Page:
If you’ve researched about how to buy shares online, you may have come across the concept of ‘re-balancing’.
This isn’t a new Yoga pose, nor is it as difficult as walking a tightrope!
Investing is rarely ‘Click and Forget’
Unless you have invested in an ‘all-in-one’ passive or active mutual fund which includes a portfolio of different asset classes, you will have to act as your own financial adviser.
This means that on a periodic basis, you should take stock of your investments and refresh your understanding of what you own, and why.
We often put a lot of thought into the exact composition of our portfolio when initially making an investment. In previous posts, I have analysed my own portfolio as a pie chart to show my asset allocation.
Perhaps you decided that your investing risk appetite was cautious, and therefore you invested 60% of your portfolio in corporate bonds, and 40% in shares.
That allocation only holds true on the day you invest. Five years later, it could look completely different. The stock market may have doubled over that investment time horizon, whereas bonds may have delivered low single digit returns.
In which case, the value of shares may now represent 65% of your portfolio. This is a much larger holding than you were originally comfortable with.
By lettings your investments run on auto-pilot, your portfolio has grown into a totally different beast. 65% in equities corresponds to much a higher risk profile.
Re-balancing is the solution.
How to re-balance a stock portfolio
- To re-balance your portfolio, look at a recent snapshot of your investments and recalculate what proportion of your latest valuation is formed from which investments.
- You should calculate this at both the asset allocation, and the individual asset level (if you own individual company shares).
- Next, compare this to your original investment strategy and measure how far your investments have wandered from their original limits.
- Place a series of trades to sell-down surplus-sized investments, and use that cash to buy investments which have shrunk in relative size.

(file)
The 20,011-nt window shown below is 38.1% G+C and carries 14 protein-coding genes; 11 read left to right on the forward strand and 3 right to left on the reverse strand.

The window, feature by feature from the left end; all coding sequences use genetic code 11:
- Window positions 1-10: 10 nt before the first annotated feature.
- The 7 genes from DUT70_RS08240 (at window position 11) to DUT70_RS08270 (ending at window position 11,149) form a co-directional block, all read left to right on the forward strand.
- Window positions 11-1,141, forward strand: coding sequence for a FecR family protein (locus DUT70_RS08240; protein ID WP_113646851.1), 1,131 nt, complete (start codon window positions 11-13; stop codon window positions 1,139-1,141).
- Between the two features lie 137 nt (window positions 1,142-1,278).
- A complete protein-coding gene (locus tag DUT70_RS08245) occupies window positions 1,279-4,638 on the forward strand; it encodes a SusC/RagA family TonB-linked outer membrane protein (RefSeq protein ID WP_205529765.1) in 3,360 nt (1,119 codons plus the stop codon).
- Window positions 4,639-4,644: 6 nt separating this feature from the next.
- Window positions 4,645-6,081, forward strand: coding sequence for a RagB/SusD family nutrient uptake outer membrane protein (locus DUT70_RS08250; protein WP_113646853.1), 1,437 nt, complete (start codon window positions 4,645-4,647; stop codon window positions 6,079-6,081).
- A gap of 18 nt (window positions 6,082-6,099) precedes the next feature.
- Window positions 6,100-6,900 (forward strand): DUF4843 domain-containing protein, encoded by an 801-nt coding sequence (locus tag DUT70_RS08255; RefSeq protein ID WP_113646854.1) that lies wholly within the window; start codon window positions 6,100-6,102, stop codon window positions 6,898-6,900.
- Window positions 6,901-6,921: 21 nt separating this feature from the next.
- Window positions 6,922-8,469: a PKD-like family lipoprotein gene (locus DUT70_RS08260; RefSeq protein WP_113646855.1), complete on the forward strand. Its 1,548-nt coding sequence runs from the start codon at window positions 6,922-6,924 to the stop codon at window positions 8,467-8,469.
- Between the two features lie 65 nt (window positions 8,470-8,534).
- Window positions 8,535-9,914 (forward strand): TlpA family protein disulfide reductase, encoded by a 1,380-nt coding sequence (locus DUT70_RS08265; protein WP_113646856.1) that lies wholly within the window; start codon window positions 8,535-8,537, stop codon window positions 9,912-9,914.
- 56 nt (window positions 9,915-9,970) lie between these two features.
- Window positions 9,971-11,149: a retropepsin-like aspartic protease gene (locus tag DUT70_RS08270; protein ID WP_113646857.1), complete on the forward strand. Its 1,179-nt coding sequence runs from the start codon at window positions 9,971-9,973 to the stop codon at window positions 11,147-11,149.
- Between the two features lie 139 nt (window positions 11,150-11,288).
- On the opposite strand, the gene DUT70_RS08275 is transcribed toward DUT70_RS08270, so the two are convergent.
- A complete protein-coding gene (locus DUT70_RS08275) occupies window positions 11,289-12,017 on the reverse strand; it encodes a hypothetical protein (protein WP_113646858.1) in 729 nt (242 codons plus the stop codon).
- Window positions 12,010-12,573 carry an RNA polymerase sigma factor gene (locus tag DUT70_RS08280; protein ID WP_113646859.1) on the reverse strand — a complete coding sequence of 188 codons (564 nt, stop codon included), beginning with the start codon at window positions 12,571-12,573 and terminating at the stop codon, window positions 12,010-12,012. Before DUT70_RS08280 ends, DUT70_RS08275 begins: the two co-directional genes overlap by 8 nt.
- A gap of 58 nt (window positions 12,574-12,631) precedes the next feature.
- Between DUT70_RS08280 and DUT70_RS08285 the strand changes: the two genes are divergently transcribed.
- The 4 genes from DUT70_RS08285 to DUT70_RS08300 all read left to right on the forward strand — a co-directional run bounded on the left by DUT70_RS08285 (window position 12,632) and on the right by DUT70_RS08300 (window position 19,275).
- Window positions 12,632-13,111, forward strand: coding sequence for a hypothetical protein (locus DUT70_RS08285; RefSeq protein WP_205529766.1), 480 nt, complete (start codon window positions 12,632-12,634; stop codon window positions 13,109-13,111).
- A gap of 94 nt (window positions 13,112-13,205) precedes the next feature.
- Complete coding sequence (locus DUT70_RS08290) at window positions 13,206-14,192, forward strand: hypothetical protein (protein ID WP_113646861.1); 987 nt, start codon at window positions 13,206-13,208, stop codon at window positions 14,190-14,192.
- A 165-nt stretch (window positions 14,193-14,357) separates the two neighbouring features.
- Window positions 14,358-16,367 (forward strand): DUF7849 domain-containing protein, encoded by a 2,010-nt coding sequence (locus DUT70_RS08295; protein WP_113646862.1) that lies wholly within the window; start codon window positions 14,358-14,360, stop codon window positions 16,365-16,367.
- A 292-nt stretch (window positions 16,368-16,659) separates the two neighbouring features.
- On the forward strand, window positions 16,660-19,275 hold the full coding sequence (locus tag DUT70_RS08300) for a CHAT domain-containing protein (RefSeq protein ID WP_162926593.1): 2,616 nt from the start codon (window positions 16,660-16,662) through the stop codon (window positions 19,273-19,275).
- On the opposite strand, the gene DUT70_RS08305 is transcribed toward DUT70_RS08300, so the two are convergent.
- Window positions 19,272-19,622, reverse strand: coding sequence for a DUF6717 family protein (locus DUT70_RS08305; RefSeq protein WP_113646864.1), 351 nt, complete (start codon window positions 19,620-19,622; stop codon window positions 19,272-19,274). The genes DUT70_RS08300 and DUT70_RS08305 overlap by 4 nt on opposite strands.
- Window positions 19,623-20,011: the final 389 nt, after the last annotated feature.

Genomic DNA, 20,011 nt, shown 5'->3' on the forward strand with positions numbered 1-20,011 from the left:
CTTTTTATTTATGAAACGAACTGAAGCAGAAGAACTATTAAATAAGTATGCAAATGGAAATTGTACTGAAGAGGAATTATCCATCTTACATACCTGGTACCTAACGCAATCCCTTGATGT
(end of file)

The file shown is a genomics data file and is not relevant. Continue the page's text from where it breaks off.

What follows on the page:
After re-balancing, your portfolio should now look just like it did out of the box.
Because re-balancing involves placing trades, it can be expensive – particularly if you buy individual company shares in stocks and shares ISA.
If you make regular investments, you could avoid investing costs, by making changes to your next round of investments. For example, stop investing in shares and instead direct all new funds into corporate bonds.
It may take a few months to re-balance in this way, but the (worthwhile) benefit of this approach is that you haven’t spent any additional fees.
How often should you re-balance? You shouldn’t need to re-balance more than once a year. Of course, you may find that re-balancing is needed on a different basis if market movements have been extreme, but as a general rule you should think of re-balancing as an annual exercise.
Do also consider that your original investment portfolio approach may need to evolve over time. Model investment portfolios for retirement tend to skew towards bonds as your age progresses. This means that rigidly balancing your portfolio back to its original equity: bond weighting may result in too much risk at an advanced age.
Here are some other useful share investment questions I have answered in other posts:
- What are shares, and why are they popular investments?
- What is the difference between stocks and shares?
- How NOT to pick shares
- 10 Shocking common mistakes new investors make
- Is now a good time to invest in shares?
- How to research share prices and company info
If you have a question about investing in shares or building a share portfolio – leave a comment below and I’ll create an article tailored to your preferred topic.